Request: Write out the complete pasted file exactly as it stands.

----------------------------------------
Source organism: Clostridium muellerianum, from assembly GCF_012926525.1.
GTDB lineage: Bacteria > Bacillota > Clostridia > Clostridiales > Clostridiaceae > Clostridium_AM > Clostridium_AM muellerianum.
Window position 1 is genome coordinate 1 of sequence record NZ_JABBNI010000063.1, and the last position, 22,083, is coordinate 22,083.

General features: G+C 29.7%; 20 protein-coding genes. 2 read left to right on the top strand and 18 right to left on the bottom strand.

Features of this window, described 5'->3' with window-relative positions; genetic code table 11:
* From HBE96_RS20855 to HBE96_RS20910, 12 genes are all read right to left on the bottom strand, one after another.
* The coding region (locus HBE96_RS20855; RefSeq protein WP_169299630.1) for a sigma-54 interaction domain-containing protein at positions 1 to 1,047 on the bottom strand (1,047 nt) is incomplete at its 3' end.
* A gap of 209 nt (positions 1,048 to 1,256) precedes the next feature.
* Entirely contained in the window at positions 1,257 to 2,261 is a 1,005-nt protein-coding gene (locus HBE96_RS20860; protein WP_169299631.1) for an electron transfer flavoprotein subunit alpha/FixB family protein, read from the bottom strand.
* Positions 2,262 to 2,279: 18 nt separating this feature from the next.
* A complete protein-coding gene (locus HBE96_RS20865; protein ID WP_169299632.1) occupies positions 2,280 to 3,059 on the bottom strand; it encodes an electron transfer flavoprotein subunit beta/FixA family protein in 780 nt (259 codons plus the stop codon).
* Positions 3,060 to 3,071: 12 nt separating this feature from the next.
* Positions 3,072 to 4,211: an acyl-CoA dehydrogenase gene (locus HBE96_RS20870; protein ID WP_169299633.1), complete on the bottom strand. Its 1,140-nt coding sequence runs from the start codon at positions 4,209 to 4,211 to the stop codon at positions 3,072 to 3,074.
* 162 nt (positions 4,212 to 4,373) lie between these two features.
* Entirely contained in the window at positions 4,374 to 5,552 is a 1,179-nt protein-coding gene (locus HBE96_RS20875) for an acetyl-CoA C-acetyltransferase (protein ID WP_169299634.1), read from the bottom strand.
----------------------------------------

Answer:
Source organism: Clostridium muellerianum, from assembly GCF_012926525.1.
GTDB lineage: Bacteria > Bacillota > Clostridia > Clostridiales > Clostridiaceae > Clostridium_AM > Clostridium_AM muellerianum.
Window position 1 is genome coordinate 1 of sequence record NZ_JABBNI010000063.1, and the last position, 22,083, is coordinate 22,083.

General features: G+C 29.7%; 20 protein-coding genes. 2 read left to right on the top strand and 18 right to left on the bottom strand.

Features of this window, described 5'->3' with window-relative positions; genetic code table 11:
* From HBE96_RS20855 to HBE96_RS20910, 12 genes are all read right to left on the bottom strand, one after another.
* The coding region (locus HBE96_RS20855; RefSeq protein WP_169299630.1) for a sigma-54 interaction domain-containing protein at positions 1 to 1,047 on the bottom strand (1,047 nt) is incomplete at its 3' end.
* A gap of 209 nt (positions 1,048 to 1,256) precedes the next feature.
* Entirely contained in the window at positions 1,257 to 2,261 is a 1,005-nt protein-coding gene (locus HBE96_RS20860; protein WP_169299631.1) for an electron transfer flavoprotein subunit alpha/FixB family protein, read from the bottom strand.
* Positions 2,262 to 2,279: 18 nt separating this feature from the next.
* A complete protein-coding gene (locus HBE96_RS20865; protein ID WP_169299632.1) occupies positions 2,280 to 3,059 on the bottom strand; it encodes an electron transfer flavoprotein subunit beta/FixA family protein in 780 nt (259 codons plus the stop codon).
* Positions 3,060 to 3,071: 12 nt separating this feature from the next.
* Positions 3,072 to 4,211: an acyl-CoA dehydrogenase gene (locus HBE96_RS20870; protein ID WP_169299633.1), complete on the bottom strand. Its 1,140-nt coding sequence runs from the start codon at positions 4,209 to 4,211 to the stop codon at positions 3,072 to 3,074.
* 162 nt (positions 4,212 to 4,373) lie between these two features.
* Entirely contained in the window at positions 4,374 to 5,552 is a 1,179-nt protein-coding gene (locus HBE96_RS20875) for an acetyl-CoA C-acetyltransferase (protein ID WP_169299634.1), read from the bottom strand.